When I first saw Shelby, I thought she was going to be asking for money. She had the look of a desperate person. I was right and I was wrong. She was desperate, but it wasn’t money she needed.
I was sitting alone with my laptop at a fast food restaurant in downtown Trussville Friday afternoon. There was almost nobody else in the place, so I didn’t notice when she came in. I was sitting in a quiet corner, but she approached me and asked if I could help her.
She had cuts and bruises on her face. (Or some kind of wounds.) She wore sloppy and dirty clothes. She wasn’t wearing makeup. She looked desperate.
Instead of asking for money, she told me that she had been in an auto accident on I-59 earlier. A friend of hers who works about two blocks from where we were had gone to the site of the wreck, but he had to return to work, so he dropped her off at Hardee’s. She had a phone that belonged to someone else and its battery was about dead. She said she had been calling to find friends who would come pick her up, but nobody would agree to come.
She said her mother lives about 10 miles away in a part of town called Center Point. It’s a declining part of the area and I almost never go there. She said her mother had her two children there, but her mother had no car to pick her up. She wanted me to get her at least close to the area. She said she thought she could talk friends into picking her up if they just had to drive a few blocks instead of 10 miles.
I didn’t know whether to trust her. I wanted to trust her. My instinct told me she was telling the truth. But I could be wrong. Maybe she was working with someone who was waiting to rob me when I took her to where she was asking me to go. Maybe none of what she was telling me was true. (I picked up a man under similar circumstances years ago and it turned out to be an apparent robbery attempt, so I’m a little skittish about it.)
I decided my biggest concern was the possibility that she might have a weapon in her purse or pocket, so I made a deal with her. I was willing to take her, but she had to empty her pockets for me and her purse had to travel in my trunk. She agreed and we left.
Shelby is a beautiful woman. Or she was at one time. She still is, sort of, but she has the weary look of someone who’s made some bad choices. She’s 28 years old and she has daughters who are 8 and 5. She doesn’t trust men anymore, and she doesn’t even trust herself.
She has been living in Gadsden (about an hour away) with a man temporarily who she said is just a friend, but has trouble accepting he’ll never be more than that. She was driving his car back into Birmingham to pick up her daughters when she had the accident. She said a car next to her on I-59 swerved into her lane, causing her to lose control and end up on the other side of the interstate, where she and an 18-wheeler collided. The right half of the car she was driving was destroyed, but she escaped without being hurt. The marks on her face turned out to be from something else that she didn’t want to talk about, not from the accident.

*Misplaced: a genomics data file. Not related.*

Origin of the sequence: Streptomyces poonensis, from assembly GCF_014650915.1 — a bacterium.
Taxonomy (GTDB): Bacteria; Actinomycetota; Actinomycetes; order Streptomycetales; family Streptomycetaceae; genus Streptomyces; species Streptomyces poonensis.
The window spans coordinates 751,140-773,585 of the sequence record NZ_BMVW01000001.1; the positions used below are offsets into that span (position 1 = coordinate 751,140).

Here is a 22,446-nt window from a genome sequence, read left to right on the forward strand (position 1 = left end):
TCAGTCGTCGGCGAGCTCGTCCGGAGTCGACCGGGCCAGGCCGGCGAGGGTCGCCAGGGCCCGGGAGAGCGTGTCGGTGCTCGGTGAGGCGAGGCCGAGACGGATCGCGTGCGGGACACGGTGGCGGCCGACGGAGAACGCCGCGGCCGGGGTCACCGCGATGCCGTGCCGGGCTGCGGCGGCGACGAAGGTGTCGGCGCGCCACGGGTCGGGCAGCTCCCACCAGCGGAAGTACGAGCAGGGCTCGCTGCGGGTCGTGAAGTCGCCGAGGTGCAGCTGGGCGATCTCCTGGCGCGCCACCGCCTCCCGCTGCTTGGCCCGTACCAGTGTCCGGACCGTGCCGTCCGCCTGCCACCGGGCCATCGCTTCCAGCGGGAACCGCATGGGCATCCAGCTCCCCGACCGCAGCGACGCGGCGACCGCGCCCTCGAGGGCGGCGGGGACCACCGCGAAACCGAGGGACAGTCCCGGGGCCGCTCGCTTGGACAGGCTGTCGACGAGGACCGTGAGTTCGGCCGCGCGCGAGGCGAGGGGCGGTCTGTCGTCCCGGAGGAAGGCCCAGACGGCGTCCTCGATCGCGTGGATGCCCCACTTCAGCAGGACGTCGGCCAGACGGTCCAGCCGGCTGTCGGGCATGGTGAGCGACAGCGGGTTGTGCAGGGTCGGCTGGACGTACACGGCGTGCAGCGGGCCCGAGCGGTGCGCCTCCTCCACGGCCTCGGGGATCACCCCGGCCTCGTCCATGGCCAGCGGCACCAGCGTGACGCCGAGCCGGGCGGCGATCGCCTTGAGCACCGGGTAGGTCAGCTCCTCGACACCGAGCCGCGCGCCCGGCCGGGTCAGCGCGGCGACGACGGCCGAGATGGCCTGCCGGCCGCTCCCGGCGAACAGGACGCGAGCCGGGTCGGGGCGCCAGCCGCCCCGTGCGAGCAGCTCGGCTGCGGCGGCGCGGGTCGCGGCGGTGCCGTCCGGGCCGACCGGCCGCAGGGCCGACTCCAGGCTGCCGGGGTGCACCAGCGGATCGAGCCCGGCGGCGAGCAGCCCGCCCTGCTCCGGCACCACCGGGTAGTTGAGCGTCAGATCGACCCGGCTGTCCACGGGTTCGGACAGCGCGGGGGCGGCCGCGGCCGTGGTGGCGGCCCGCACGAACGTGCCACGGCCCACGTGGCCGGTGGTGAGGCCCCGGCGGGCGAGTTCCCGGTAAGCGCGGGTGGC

She said the man whose car she was driving was furious at her for wrecking his car and he had been yelling at her over the phone, despite the fact she apparently couldn’t have avoided the accident. She struggled to keep tears back as she told me pieces of the story, but she never let herself cry at this point. She told me numbly that if she were to die, it wouldn’t really matter at this point, because there was nothing to live for.
I felt a consuming depressing and something like self-loathing from her, and I asked her whether she had felt the same way before the accident. She said she had felt that way for a long time.
Once we reached the Walmart grocery store in Center Point, the phone she had been using finally died, so she had to borrow mine. I sat and listened to her make several calls and beg alleged friends to drive less than a mile to pick her up. She almost broke down because none of her friends seemed interested in helping.
Five phone calls later, someone finally agreed to come. She handed my phone back to me. She stood there looking like a 6-foot tall little girl. Her golden brown eyes were moist and she looked as though she was ready to break down.
“Can I have a hug?” she asked hesitantly as she put her arms out. I held her and she thanked me for bringing her, trying to control her tears by just saying words that needed to be said. But she wouldn’t let go of that hug, as though she was going to die if someone didn’t show some degree of concern for her — just for this minute.
I asked her if she really didn’t think she was worth anything. She burst out into tears again and said, “No.”
I told her that I knew she wouldn’t believe me, but I told her things weren’t going to get better if she didn’t value herself. Nobody else was going to value her if she didn’t. She said she knew, but she didn’t know how to fix her life. She said again that she didn’t want to live.
We said a few more things, but it was finally time for me to go, so I released her from what was another long hug. An hour before, she was a stranger who I was afraid of. Now, she was a hurting little girl who I felt guilty leaving alone. She needed someone to take care of her. Or at least to care.
I told her to take care of herself. She told me to be careful going home.
“David?” she asked, as though she had thought of something else to ask.
“Yes?” I stopped and turned.
“I know I need help. Thank you. I want to say something else to you, but I don’t know how.”
She couldn’t figure out what she wanted to say — or she decided not to — so we said our goodbyes for the last time.
As I got into the car and drove away, I felt a deep sense of emptiness and almost guilt, because I knew the woman I was leaving behind was vulnerable and hurting and alone. She wasn’t going to be OK, but there was nothing I could do about it.